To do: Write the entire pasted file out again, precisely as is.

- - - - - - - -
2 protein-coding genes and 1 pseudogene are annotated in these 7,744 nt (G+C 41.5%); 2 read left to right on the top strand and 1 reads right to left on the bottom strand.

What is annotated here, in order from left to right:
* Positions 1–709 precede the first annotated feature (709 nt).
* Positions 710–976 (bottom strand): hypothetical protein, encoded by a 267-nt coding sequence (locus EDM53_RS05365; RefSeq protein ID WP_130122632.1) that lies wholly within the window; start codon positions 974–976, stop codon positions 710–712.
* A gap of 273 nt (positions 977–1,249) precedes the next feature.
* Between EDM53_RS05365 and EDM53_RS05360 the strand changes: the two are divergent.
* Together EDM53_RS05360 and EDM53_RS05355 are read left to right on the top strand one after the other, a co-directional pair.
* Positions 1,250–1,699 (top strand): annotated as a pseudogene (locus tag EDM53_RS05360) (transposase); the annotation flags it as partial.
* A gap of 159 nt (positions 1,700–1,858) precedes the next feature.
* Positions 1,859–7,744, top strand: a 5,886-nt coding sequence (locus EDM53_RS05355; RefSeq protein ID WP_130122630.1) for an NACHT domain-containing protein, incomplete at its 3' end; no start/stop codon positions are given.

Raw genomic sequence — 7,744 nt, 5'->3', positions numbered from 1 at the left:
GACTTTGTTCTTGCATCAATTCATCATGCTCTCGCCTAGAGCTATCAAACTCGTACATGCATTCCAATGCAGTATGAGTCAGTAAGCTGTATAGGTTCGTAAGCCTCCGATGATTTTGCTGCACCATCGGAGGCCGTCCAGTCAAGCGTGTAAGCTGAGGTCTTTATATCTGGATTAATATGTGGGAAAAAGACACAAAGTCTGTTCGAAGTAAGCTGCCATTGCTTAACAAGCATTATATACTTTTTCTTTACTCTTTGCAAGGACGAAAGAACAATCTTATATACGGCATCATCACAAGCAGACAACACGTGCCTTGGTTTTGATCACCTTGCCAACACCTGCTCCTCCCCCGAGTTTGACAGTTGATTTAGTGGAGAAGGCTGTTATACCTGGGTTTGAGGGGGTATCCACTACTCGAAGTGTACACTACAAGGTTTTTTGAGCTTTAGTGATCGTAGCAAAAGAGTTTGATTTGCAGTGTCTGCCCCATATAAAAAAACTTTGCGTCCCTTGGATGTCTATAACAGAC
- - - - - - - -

2 protein-coding genes and 1 pseudogene are annotated in these 7,744 nt (G+C 41.5%); 2 read left to right on the top strand and 1 reads right to left on the bottom strand.

What is annotated here, in order from left to right:
* Positions 1–709 precede the first annotated feature (709 nt).
* Positions 710–976 (bottom strand): hypothetical protein, encoded by a 267-nt coding sequence (locus EDM53_RS05365; RefSeq protein ID WP_130122632.1) that lies wholly within the window; start codon positions 974–976, stop codon positions 710–712.
* A gap of 273 nt (positions 977–1,249) precedes the next feature.
* Between EDM53_RS05365 and EDM53_RS05360 the strand changes: the two are divergent.
* Together EDM53_RS05360 and EDM53_RS05355 are read left to right on the top strand one after the other, a co-directional pair.
* Positions 1,250–1,699 (top strand): annotated as a pseudogene (locus tag EDM53_RS05360) (transposase); the annotation flags it as partial.
* A gap of 159 nt (positions 1,700–1,858) precedes the next feature.
* Positions 1,859–7,744, top strand: a 5,886-nt coding sequence (locus EDM53_RS05355; RefSeq protein ID WP_130122630.1) for an NACHT domain-containing protein, incomplete at its 3' end; no start/stop codon positions are given.

Raw genomic sequence — 7,744 nt, 5'->3', positions numbered from 1 at the left:
GACTTTGTTCTTGCATCAATTCATCATGCTCTCGCCTAGAGCTATCAAACTCGTACATGCATTCCAATGCAGTATGAGTCAGTAAGCTGTATAGGTTCGTAAGCCTCCGATGATTTTGCTGCACCATCGGAGGCCGTCCAGTCAAGCGTGTAAGCTGAGGTCTTTATATCTGGATTAATATGTGGGAAAAAGACACAAAGTCTGTTCGAAGTAAGCTGCCATTGCTTAACAAGCATTATATACTTTTTCTTTACTCTTTGCAAGGACGAAAGAACAATCTTATATACGGCATCATCACAAGCAGACAACACGTGCCTTGGTTTTGATCACCTTGCCAACACCTGCTCCTCCCCCGAGTTTGACAGTTGATTTAGTGGAGAAGGCTGTTATACCTGGGTTTGAGGGGGTATCCACTACTCGAAGTGTACACTACAAGGTTTTTTGAGCTTTAGTGATCGTAGCAAAAGAGTTTGATTTGCAGTGTCTGCCCCATATAAAAAAACTTTGCGTCCCTTGGATGTCTATAACAGAC